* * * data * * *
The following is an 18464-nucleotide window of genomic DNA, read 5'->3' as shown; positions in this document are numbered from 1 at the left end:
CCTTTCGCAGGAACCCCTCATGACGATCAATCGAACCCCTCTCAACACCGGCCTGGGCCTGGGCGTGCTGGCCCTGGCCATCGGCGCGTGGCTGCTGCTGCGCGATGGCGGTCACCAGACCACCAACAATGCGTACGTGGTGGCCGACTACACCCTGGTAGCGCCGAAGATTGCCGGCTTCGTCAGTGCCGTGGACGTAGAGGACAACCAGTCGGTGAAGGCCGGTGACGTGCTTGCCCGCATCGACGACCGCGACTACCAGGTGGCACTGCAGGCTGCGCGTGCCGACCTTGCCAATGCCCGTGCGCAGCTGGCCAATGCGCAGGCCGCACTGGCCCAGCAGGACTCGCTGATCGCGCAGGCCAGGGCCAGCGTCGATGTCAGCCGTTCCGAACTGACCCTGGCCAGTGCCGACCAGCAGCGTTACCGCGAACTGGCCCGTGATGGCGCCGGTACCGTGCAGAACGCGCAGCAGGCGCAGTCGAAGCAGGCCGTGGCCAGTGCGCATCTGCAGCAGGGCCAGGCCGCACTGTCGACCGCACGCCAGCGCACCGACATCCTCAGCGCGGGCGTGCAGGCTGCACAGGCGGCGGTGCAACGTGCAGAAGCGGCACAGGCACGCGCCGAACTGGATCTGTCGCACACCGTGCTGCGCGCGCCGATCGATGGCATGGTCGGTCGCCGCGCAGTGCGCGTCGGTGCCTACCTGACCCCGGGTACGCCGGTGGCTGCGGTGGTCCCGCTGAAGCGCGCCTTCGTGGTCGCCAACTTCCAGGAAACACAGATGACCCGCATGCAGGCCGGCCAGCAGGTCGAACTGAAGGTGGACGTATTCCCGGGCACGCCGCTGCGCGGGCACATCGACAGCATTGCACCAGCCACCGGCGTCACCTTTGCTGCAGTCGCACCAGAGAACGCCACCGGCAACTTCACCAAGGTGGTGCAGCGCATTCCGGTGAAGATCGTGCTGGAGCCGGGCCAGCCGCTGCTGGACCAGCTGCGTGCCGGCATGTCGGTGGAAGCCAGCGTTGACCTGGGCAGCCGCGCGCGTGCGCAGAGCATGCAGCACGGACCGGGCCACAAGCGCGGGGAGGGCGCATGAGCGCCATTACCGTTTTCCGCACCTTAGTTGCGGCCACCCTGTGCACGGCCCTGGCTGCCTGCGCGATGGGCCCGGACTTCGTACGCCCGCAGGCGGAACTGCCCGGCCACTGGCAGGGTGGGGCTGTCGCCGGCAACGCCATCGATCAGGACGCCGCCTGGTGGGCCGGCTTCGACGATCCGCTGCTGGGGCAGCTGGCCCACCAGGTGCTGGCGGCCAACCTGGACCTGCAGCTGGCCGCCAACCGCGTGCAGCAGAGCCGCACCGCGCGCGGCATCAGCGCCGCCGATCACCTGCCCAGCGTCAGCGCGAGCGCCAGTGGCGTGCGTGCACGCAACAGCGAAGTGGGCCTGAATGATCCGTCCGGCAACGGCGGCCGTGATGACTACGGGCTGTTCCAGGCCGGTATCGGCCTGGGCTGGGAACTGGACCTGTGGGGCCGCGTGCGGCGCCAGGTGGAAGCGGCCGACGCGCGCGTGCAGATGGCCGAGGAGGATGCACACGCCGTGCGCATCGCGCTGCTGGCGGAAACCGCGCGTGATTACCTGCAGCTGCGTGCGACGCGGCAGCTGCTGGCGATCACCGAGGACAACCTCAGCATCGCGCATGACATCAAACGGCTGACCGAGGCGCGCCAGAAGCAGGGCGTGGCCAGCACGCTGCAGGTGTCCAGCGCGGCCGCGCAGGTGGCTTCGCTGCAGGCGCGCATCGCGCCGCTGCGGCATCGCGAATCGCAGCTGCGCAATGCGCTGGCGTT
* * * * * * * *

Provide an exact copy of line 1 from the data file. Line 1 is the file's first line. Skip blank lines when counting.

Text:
The following is an 18464-nucleotide window of genomic DNA, read 5'->3' as shown; positions in this document are numbered from 1 at the left end: